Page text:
Lawmakers meeting on Thursday to craft a comprehensive energy bill reached a compromise related to pipeline integrity inspections under which facilities with the highest risk factors will be given priority for completing inspections within a five-year period.

The compromise was brokered by House and Senate energy bill conference committee members after Sen. John Breaux (D-LA) offered a proposal that would have resulted in pipelines over 25 years old being inspected more frequently than newer pipelines. Older pipelines would have faced inspections initially after seven-and-a-half years and then after that every seven years into the future under Breaux’s approach.

But House energy bill conferees, led by Rep. Billy Tauzin (R-LA), quickly offered a counterproposal to Breaux’s plan. Tauzin and Sen. Jeff Bingaman (D-NM) serve as co-chairmen of the House-Senate energy bill conference committee.

“We’ve reviewed the House offer. [We] think the proposal is a very good faith effort to bridge the gap between the House and Senate provisions on these pipeline integrity inspection provisions,” Bingaman said. “In some respects, I do think the House offer may actually improve on the [Breaux] amendment that we proposed to the House.”

“As I understand this proposal…at least 50% of the gas pipeline facilities need to be inspected within the first five years — the five years beginning with the enactment of the bill,” said Bingaman in reference to the House counteroffer.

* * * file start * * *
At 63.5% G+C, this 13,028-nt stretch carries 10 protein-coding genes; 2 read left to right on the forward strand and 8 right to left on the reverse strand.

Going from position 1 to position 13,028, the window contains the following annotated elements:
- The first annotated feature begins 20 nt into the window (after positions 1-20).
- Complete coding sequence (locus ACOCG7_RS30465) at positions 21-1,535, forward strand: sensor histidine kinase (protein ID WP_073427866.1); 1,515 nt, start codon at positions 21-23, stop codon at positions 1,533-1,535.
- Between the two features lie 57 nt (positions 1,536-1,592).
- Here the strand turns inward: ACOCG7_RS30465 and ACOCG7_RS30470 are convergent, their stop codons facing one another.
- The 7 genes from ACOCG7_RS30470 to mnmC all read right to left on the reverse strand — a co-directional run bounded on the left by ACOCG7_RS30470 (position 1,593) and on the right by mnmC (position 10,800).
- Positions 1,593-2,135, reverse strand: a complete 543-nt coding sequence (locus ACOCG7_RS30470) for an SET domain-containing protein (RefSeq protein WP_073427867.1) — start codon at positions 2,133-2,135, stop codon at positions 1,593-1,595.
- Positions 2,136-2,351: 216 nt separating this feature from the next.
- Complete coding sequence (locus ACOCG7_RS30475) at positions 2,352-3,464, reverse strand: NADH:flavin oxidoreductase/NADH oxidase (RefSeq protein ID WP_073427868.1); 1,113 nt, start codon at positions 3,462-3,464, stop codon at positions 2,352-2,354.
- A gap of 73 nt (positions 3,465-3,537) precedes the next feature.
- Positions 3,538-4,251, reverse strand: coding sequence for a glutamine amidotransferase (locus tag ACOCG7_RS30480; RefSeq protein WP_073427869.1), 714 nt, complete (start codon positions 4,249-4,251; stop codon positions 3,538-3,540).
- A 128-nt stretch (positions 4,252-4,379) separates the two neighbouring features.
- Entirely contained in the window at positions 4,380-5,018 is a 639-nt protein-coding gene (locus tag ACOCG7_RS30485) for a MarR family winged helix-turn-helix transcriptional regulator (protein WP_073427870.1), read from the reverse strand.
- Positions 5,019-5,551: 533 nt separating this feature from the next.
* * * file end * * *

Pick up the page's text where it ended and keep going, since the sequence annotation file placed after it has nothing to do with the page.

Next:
“Facilities with the highest risk factors are to be given priority for completion and they are to be completed within this five-year period,” Bingaman noted. “So instead of all older pipelines being inspected in the seven-and-a-half-year period, we would provide that 50% of all pipelines would be inspected within the five-year period.”

Rep. Don Young (At Large-AK) said that while Breaux’s concept was good, the proposal left some unanswered questions as well. “I like the idea of age, but does age equal risk in a pipeline?” Young asked. “How do you define what’s new or old? If a pipeline, or a segment of, has been replaced and another segment of the same pipeline has not been replaced, does that pipeline constitute to be an old pipeline or do we have to inspect the whole thing because it’s old and 25 years above?”

In contrast to Breaux’s emphasis on the age of a pipeline in determining which pipelines get early inspection, the House proposal “would provide that we would look at all risk factors, or the companies with the pipelines in question, would look at all risk factors including age, accident history, previously discovered defects — they’ll consider all of that,” Bingaman said.

“It puts the emphasis on overall risk and we believe that is appropriate. Based on the information I’ve been given by all conferees on the Senate side, we will accept the House counterproposal.”

The House in late July overwhelmingly passed a pipeline safety bill that required natural gas pipelines to carry out inspections less frequently than what the Senate had previously proposed (see Daily GPI, July 25). The measure required gas, hazardous liquids and product pipelines to conduct baseline inspections within 10 years, and called for re-inspections to be done every seven years afterward.